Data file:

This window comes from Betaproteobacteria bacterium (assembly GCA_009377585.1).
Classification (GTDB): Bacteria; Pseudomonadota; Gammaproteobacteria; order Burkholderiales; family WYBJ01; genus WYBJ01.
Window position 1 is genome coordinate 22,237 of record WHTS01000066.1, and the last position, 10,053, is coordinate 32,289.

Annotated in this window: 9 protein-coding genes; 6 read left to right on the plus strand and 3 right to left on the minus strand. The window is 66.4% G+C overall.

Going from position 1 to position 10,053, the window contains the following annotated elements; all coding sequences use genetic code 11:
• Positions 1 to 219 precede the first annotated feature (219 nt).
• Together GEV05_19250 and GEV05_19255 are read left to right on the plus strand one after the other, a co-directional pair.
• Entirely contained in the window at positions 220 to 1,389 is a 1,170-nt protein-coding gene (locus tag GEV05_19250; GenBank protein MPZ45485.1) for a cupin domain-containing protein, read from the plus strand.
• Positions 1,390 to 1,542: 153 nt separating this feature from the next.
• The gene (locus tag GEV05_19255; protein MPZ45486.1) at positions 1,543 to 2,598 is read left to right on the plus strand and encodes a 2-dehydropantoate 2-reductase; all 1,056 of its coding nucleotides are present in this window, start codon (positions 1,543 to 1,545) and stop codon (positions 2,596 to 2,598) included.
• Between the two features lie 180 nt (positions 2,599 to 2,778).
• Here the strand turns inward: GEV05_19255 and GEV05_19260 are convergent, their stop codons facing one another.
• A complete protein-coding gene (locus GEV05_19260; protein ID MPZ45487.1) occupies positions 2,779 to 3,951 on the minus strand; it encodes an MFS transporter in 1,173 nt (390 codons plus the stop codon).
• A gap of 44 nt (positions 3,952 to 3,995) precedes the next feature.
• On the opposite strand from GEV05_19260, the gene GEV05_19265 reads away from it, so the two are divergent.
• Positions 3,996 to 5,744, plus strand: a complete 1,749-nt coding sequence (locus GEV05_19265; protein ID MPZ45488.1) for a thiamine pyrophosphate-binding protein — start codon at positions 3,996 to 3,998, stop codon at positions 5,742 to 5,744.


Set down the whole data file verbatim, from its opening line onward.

This window comes from Betaproteobacteria bacterium (assembly GCA_009377585.1).
Classification (GTDB): Bacteria; Pseudomonadota; Gammaproteobacteria; order Burkholderiales; family WYBJ01; genus WYBJ01.
Window position 1 is genome coordinate 22,237 of record WHTS01000066.1, and the last position, 10,053, is coordinate 32,289.

Annotated in this window: 9 protein-coding genes; 6 read left to right on the plus strand and 3 right to left on the minus strand. The window is 66.4% G+C overall.

Going from position 1 to position 10,053, the window contains the following annotated elements; all coding sequences use genetic code 11:
• Positions 1 to 219 precede the first annotated feature (219 nt).
• Together GEV05_19250 and GEV05_19255 are read left to right on the plus strand one after the other, a co-directional pair.
• Entirely contained in the window at positions 220 to 1,389 is a 1,170-nt protein-coding gene (locus tag GEV05_19250; GenBank protein MPZ45485.1) for a cupin domain-containing protein, read from the plus strand.
• Positions 1,390 to 1,542: 153 nt separating this feature from the next.
• The gene (locus tag GEV05_19255; protein MPZ45486.1) at positions 1,543 to 2,598 is read left to right on the plus strand and encodes a 2-dehydropantoate 2-reductase; all 1,056 of its coding nucleotides are present in this window, start codon (positions 1,543 to 1,545) and stop codon (positions 2,596 to 2,598) included.
• Between the two features lie 180 nt (positions 2,599 to 2,778).
• Here the strand turns inward: GEV05_19255 and GEV05_19260 are convergent, their stop codons facing one another.
• A complete protein-coding gene (locus GEV05_19260; protein ID MPZ45487.1) occupies positions 2,779 to 3,951 on the minus strand; it encodes an MFS transporter in 1,173 nt (390 codons plus the stop codon).
• A gap of 44 nt (positions 3,952 to 3,995) precedes the next feature.
• On the opposite strand from GEV05_19260, the gene GEV05_19265 reads away from it, so the two are divergent.
• Positions 3,996 to 5,744, plus strand: a complete 1,749-nt coding sequence (locus GEV05_19265; protein ID MPZ45488.1) for a thiamine pyrophosphate-binding protein — start codon at positions 3,996 to 3,998, stop codon at positions 5,742 to 5,744.